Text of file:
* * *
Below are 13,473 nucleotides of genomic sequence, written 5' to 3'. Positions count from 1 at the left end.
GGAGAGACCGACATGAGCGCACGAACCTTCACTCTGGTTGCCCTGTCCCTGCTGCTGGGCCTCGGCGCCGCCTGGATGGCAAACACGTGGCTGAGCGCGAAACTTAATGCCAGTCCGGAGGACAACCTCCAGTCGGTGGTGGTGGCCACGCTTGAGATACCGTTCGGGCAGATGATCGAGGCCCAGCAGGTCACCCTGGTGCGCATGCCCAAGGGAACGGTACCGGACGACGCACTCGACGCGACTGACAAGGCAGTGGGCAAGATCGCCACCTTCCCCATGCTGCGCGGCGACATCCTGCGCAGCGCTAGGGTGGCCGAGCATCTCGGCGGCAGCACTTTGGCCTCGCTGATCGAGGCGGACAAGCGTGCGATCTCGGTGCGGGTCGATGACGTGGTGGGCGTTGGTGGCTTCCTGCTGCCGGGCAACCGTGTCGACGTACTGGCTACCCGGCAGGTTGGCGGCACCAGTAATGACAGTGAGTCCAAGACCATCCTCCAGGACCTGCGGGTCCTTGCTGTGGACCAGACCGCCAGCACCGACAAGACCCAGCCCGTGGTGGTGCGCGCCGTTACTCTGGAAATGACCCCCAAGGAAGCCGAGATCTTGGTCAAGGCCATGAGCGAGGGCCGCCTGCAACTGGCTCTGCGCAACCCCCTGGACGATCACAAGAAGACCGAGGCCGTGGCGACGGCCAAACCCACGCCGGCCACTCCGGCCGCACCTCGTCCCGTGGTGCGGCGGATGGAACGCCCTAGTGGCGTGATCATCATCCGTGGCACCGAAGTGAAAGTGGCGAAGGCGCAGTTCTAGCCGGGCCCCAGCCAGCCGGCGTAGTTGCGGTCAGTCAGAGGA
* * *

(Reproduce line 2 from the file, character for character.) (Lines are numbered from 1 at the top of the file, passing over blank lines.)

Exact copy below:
GGAGAGACCGACATGAGCGCACGAACCTTCACTCTGGTTGCCCTGTCCCTGCTGCTGGGCCTCGGCGCCGCCTGGATGGCAAACACGTGGCTGAGCGCGAAACTTAATGCCAGTCCGGAGGACAACCTCCAGTCGGTGGTGGTGGCCACGCTTGAGATACCGTTCGGGCAGATGATCGAGGCCCAGCAGGTCACCCTGGTGCGCATGCCCAAGGGAACGGTACCGGACGACGCACTCGACGCGACTGACAAGGCAGTGGGCAAGATCGCCACCTTCCCCATGCTGCGCGGCGACATCCTGCGCAGCGCTAGGGTGGCCGAGCATCTCGGCGGCAGCACTTTGGCCTCGCTGATCGAGGCGGACAAGCGTGCGATCTCGGTGCGGGTCGATGACGTGGTGGGCGTTGGTGGCTTCCTGCTGCCGGGCAACCGTGTCGACGTACTGGCTACCCGGCAGGTTGGCGGCACCAGTAATGACAGTGAGTCCAAGACCATCCTCCAGGACCTGCGGGTCCTTGCTGTGGACCAGACCGCCAGCACCGACAAGACCCAGCCCGTGGTGGTGCGCGCCGTTACTCTGGAAATGACCCCCAAGGAAGCCGAGATCTTGGTCAAGGCCATGAGCGAGGGCCGCCTGCAACTGGCTCTGCGCAACCCCCTGGACGATCACAAGAAGACCGAGGCCGTGGCGACGGCCAAACCCACGCCGGCCACTCCGGCCGCACCTCGTCCCGTGGTGCGGCGGATGGAACGCCCTAGTGGCGTGATCATCATCCGTGGCACCGAAGTGAAAGTGGCGAAGGCGCAGTTCTAGCCGGGCCCCAGCCAGCCGGCGTAGTTGCGGTCAGTCAGAGGA